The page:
Now, I didn’t check DC’s website the week BvS came out, but I did check this week when it’s still number one in box office. There is a link to learn more about Superman but there is nothing on the front page about learning more about BvS.  They should have something like “Enjoyed BvS and want to learn more, click here” front and center on the DC Comics main page.  Nor do they have anything on Flash, Supergirl, or Arrow on the main page.  Thankfully, they do have required reading under the movies and TV links, but that needs to be front and center on the home page so they can attract new fans. That’s what new fans are going to the website to see.  Older fans know the navigation of the site so they will find what they need.  Marvel advertises everyting – comics, TV, and movies – on their website.  They do have an unfair advantage in that they do have the muscle of Disney behind them.  Yet, here is where Marvel Unlimited is brilliant.  When a movie or tv show comes out, they promote it in Marvel Unlimited. This includes movies, like Deadpool, that are not part of Marvel’s cinematic universe nor was released by Marvel.   If DC had a subscription service, they could push me to the comics that explained the dream sequence.  Sure, my local comic book store clerks could do this, but I usually only go once a month and a half and collect a bunch of comics at once.  We went before we saw the movie. Plus, I’m more apt to spend $9.99 a month to read all the comics, instead of $16-$24 for each trade paper back. Of course, there are exceptions such as Year One by Frank Miller which I will and have purchased.  I am more than willing to spend $9.99 for each Marvel and DC.  In fact, don’t tell them, but I would probably go up to $15 for each. As said in a previous post, I still collect Marvel comics in the tangible form.  This weekend I started collecting the Kevin Smith/Joe Quesada Daredevil run and the Joss Wheadon/John Cassaday Astonishing X-Men series.  Why? Because I read them and love them, and want to own them.  And I found them for cheap.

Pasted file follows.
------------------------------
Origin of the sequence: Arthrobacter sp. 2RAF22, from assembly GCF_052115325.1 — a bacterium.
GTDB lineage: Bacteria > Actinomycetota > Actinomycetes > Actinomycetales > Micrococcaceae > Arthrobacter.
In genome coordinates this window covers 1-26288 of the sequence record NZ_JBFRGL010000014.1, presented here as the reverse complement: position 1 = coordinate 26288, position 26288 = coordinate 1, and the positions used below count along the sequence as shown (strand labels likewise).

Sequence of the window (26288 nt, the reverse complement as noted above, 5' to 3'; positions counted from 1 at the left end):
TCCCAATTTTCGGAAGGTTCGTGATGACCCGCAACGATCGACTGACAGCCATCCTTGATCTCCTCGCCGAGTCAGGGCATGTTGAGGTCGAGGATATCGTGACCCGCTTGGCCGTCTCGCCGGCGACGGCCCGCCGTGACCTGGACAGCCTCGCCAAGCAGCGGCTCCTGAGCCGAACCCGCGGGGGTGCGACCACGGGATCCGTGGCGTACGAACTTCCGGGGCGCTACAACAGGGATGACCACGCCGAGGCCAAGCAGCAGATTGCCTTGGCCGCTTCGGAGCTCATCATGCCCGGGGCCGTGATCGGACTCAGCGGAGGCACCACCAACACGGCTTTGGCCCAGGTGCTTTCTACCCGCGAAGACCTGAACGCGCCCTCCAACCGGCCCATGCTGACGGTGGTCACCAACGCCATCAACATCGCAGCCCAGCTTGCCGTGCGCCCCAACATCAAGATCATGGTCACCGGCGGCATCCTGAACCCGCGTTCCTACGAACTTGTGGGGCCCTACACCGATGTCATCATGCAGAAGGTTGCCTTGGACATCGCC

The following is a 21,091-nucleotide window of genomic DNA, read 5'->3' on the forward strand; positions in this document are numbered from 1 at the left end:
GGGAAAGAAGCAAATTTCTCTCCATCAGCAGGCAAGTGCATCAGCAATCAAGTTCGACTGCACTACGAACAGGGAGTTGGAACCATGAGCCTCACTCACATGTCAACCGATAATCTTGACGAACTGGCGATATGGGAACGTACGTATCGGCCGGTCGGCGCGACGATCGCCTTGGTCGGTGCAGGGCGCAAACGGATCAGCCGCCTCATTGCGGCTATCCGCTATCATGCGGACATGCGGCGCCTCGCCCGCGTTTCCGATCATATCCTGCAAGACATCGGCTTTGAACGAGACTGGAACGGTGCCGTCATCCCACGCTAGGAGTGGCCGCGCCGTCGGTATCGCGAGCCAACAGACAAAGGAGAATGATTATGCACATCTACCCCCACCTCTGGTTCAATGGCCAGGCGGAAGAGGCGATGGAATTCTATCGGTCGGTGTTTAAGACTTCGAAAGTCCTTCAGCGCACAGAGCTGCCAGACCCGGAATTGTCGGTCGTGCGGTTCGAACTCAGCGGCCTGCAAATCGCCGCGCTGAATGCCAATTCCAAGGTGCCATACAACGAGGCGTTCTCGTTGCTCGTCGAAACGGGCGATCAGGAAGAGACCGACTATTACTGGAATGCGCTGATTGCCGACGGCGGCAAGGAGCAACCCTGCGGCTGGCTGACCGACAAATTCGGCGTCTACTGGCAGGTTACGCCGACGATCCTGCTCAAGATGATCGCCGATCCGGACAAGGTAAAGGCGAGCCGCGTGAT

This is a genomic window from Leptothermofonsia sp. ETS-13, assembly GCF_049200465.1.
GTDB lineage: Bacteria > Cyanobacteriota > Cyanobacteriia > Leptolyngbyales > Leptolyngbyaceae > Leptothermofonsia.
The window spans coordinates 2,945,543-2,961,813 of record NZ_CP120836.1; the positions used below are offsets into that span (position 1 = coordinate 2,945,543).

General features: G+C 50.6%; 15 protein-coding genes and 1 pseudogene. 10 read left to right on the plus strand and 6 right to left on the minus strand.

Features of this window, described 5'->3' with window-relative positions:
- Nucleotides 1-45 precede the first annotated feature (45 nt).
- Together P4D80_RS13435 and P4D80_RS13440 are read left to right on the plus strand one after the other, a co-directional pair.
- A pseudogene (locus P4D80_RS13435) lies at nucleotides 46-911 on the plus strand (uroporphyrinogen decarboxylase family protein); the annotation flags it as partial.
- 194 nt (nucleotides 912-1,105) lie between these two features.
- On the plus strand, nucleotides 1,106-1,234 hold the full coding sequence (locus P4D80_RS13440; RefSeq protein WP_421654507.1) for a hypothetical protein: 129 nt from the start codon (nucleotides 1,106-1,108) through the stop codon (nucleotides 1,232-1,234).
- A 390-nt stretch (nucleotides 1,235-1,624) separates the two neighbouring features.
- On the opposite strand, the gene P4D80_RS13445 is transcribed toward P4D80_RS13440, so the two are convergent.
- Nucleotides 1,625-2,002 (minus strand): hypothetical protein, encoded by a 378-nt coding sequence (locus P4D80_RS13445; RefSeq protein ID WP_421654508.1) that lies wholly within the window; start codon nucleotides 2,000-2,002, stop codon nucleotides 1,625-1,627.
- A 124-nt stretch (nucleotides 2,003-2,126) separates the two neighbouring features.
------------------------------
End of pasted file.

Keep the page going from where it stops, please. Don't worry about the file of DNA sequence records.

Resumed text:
Now, I will start collecting some titles from DC when Rebirth starts.  I plan on doing Justice League because I like teams and I figured that would be a good way to get to know the main players.  I probably will collect Green Lanterns, because I know nothing about that series and that intrigues me. I didn’t even see the movie.  Cristina will buy Harley Quinn after reading some of the New 52 titles, but more so because she had a great time meeting the series writers, Amanda Conner & Jimmy Palmiotti, at Wizard World New Orleans.

Green Lanterns Rebirth #1 courtesy of DC Entertainment

Green Lanterns Rebirth #1 courtesy of DC Entertainment

DC Universe Rebirth courtesy of DC Entertainment

DC Universe Rebirth courtesy of DC Entertainment

Reading over this, it does seem that I’m asking DC to be Marvel.  For God sakes that is not what I mean.  I don’t want just fun movies. Plus not all the MCU movies are great (Iron Man 2, Thor: Dark World).  I do want darker movies in tone (but not in color, please), but ones that have moments of comic relief.  In fact, the darker Netflix Marvel series are  far superior to their lighter ABC counterparts. I do want DC to tell stories in their movies in the DC way.  And I have no problem with straying from canon.  I think people put too much into canons and don’t just enjoy each thing for what they are.  I don’t want DC or Marvel movies and TV shows to be slave to the books.  I just want good story telling.  Again, this blog is not about the quality of DC products or them making products tailored to my tastes.  I just want them to do a better job of marketing their products to possible new customers like myself.

The big exception to this so far is the DC Television universe.  They make me want to read comics, yet at the same I don’t because I’m enjoying being surprised by the shows. That’s good for DC.  That makes me excited about DC.  Also, they have also created an excellent one-stop app which is making me check it almost daily.

My main gripe is that I shouldn’t feel like an outsider to DC, but I still do. Maybe Rebirth will help the TV shows change that.